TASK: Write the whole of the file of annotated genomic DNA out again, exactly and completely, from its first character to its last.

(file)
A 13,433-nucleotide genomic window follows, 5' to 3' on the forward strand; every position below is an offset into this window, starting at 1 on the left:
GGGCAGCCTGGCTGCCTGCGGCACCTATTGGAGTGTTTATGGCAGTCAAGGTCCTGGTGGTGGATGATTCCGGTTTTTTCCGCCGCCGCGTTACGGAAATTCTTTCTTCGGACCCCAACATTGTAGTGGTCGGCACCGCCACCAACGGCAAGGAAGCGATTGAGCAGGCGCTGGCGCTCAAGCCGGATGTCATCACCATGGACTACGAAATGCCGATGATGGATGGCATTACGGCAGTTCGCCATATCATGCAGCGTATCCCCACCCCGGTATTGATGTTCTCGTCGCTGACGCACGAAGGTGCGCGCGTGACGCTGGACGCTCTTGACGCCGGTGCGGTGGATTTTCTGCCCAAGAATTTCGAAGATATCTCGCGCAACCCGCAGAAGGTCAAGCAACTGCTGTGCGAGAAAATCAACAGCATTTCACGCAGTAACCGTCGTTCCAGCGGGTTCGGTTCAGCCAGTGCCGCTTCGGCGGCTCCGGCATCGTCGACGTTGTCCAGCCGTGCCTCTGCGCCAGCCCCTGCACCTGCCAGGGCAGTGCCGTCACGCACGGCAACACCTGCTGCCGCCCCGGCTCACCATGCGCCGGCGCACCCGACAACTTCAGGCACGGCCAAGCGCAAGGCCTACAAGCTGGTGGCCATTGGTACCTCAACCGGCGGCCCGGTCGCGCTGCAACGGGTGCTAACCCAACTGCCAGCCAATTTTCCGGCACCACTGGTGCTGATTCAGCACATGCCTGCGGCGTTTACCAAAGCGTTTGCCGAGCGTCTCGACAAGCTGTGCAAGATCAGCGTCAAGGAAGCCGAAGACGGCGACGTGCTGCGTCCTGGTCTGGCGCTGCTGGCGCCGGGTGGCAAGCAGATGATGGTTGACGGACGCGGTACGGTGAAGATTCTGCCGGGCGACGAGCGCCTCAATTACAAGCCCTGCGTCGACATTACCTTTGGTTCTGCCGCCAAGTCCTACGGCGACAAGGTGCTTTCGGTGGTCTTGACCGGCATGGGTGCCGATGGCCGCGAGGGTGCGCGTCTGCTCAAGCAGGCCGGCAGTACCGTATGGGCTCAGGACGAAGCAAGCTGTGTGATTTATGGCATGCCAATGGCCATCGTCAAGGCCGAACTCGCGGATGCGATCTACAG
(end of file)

A 13,433-nucleotide genomic window follows, 5' to 3' on the forward strand; every position below is an offset into this window, starting at 1 on the left:
GGGCAGCCTGGCTGCCTGCGGCACCTATTGGAGTGTTTATGGCAGTCAAGGTCCTGGTGGTGGATGATTCCGGTTTTTTCCGCCGCCGCGTTACGGAAATTCTTTCTTCGGACCCCAACATTGTAGTGGTCGGCACCGCCACCAACGGCAAGGAAGCGATTGAGCAGGCGCTGGCGCTCAAGCCGGATGTCATCACCATGGACTACGAAATGCCGATGATGGATGGCATTACGGCAGTTCGCCATATCATGCAGCGTATCCCCACCCCGGTATTGATGTTCTCGTCGCTGACGCACGAAGGTGCGCGCGTGACGCTGGACGCTCTTGACGCCGGTGCGGTGGATTTTCTGCCCAAGAATTTCGAAGATATCTCGCGCAACCCGCAGAAGGTCAAGCAACTGCTGTGCGAGAAAATCAACAGCATTTCACGCAGTAACCGTCGTTCCAGCGGGTTCGGTTCAGCCAGTGCCGCTTCGGCGGCTCCGGCATCGTCGACGTTGTCCAGCCGTGCCTCTGCGCCAGCCCCTGCACCTGCCAGGGCAGTGCCGTCACGCACGGCAACACCTGCTGCCGCCCCGGCTCACCATGCGCCGGCGCACCCGACAACTTCAGGCACGGCCAAGCGCAAGGCCTACAAGCTGGTGGCCATTGGTACCTCAACCGGCGGCCCGGTCGCGCTGCAACGGGTGCTAACCCAACTGCCAGCCAATTTTCCGGCACCACTGGTGCTGATTCAGCACATGCCTGCGGCGTTTACCAAAGCGTTTGCCGAGCGTCTCGACAAGCTGTGCAAGATCAGCGTCAAGGAAGCCGAAGACGGCGACGTGCTGCGTCCTGGTCTGGCGCTGCTGGCGCCGGGTGGCAAGCAGATGATGGTTGACGGACGCGGTACGGTGAAGATTCTGCCGGGCGACGAGCGCCTCAATTACAAGCCCTGCGTCGACATTACCTTTGGTTCTGCCGCCAAGTCCTACGGCGACAAGGTGCTTTCGGTGGTCTTGACCGGCATGGGTGCCGATGGCCGCGAGGGTGCGCGTCTGCTCAAGCAGGCCGGCAGTACCGTATGGGCTCAGGACGAAGCAAGCTGTGTGATTTATGGCATGCCAATGGCCATCGTCAAGGCCGAACTCGCGGATGCGATCTACAG